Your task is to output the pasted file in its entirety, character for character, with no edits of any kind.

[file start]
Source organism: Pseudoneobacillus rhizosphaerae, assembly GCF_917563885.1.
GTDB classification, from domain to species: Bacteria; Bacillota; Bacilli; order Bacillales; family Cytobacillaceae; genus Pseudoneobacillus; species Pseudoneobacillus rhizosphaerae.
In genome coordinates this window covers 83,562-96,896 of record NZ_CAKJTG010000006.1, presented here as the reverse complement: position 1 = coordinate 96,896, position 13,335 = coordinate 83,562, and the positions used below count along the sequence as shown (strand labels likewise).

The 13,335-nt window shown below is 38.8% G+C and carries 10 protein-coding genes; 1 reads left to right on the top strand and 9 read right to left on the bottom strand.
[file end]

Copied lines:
Source organism: Pseudoneobacillus rhizosphaerae, assembly GCF_917563885.1.
GTDB classification, from domain to species: Bacteria; Bacillota; Bacilli; order Bacillales; family Cytobacillaceae; genus Pseudoneobacillus; species Pseudoneobacillus rhizosphaerae.
In genome coordinates this window covers 83,562-96,896 of record NZ_CAKJTG010000006.1, presented here as the reverse complement: position 1 = coordinate 96,896, position 13,335 = coordinate 83,562, and the positions used below count along the sequence as shown (strand labels likewise).

The 13,335-nt window shown below is 38.8% G+C and carries 10 protein-coding genes; 1 reads left to right on the top strand and 9 read right to left on the bottom strand.